potagerdeparis

food diplomacy through the story of a meal

Archive for L’Aus Du Fallafel

First days, first meals

I arrived in Paris on Saturday to a grey and rainy city.  I am going to enjoy all it offers and make sure my food offerings and choices meet the usual expectations. 

I have visited both the Marche de Vanves and Marche de Clingnancourt this past week-end to see remarkably similar stuff to the fleas in Los Angeles.  We are all connected.  However, there is much more furniture and less of interesting jewelery.  Is it the economic times that is forcing sellers to keep back the good stuff to got a better price when needed?  The grey skies are looming large and they break away to rain on a daily basis.  Metro to Marais, for a Sunday of retail therapy as they are the only stores open in Paris and the people-watching will be good! 

The best falafel is found on Rue des Rossiers. However not eating the pita is a bit anti-climatic.  I have had less carbs in the last six months and nothing is as challenging as Paris.  I eat the falafel with a plastic fork and the lack of joy permeates the experience.   Perhaps dinner will give a sense of the foodie joy that is missing.   Walking around the Marais is like being in the most stylish shetel. I stopped into a fun Parisian store Zadig et Voltaire and found out that I can try on Parisian clothing now that I am about 64 lbs lighter. I am surprised that things fit.  Old images die-hard and the purses, which I was only able to buy until recently, still call my name.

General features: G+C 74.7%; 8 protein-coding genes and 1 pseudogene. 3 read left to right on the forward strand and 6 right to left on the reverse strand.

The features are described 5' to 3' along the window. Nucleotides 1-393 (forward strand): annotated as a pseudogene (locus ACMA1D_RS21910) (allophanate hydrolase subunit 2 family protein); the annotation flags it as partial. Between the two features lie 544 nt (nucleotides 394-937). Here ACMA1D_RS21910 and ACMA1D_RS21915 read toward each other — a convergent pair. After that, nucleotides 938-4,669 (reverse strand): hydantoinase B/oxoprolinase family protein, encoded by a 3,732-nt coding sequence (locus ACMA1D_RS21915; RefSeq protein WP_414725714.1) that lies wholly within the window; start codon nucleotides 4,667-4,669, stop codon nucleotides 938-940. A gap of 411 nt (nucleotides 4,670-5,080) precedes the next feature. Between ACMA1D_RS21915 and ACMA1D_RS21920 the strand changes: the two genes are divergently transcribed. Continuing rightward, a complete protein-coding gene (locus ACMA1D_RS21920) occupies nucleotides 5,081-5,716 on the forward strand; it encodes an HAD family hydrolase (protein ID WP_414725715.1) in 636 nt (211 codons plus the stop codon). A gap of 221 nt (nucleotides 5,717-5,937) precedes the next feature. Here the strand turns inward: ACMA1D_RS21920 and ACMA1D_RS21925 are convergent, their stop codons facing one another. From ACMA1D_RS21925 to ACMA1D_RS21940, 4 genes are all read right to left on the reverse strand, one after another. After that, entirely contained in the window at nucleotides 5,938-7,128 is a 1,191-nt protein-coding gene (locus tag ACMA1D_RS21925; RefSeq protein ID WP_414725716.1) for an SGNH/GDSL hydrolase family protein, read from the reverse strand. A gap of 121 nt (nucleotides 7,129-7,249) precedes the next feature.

Dinner ended up being a warm bowl of mussels and frites as the rain was coming down cats and dogs.  The delicate mussels and warm wine broth were a perfect vehicle for the frites that have been sprinkled with salt and pepper.  Dunking them into the soup did make the frites soft, but sharing the spoon with the tender mussel was a traditional taste of Paris.

Tonight I am at Au Passage in the 11th.  It is s brand new restaurant off the Passage Saint Sebastien which serves tapas and regional fare.  I have started with a glass of rose from Corsica and roasted pumpkin with basil leaves and shaved ricotta salatta.  I spread the softened pumpkin and a mint leaf on the crust of multigrain bread.  It called my name!  The saltiness of the cheese and the floral note of the mint leaf is lovely with the warm roasted and carmelized pumpkin.

For the 2nd plate, I am having pan seared scallops on a bed of brussels sprouts purée.  These three scallops are topped with a bit of tapenade and mint leaves again.   The brussels sprouts purée is lovely, the scallops are crunchy on the top and soft on the underside.  I imagine that the entire scallops are cooked on the just one side and that residual heat cooked it through.

The place is packed and it would be wise to book in advance, however you can sit at the bar and enjoy the meal.  I finished my dinner with a mild blue and one last bite of the multigrain bread crust.

Not bad when you can only have 6oz per each meal.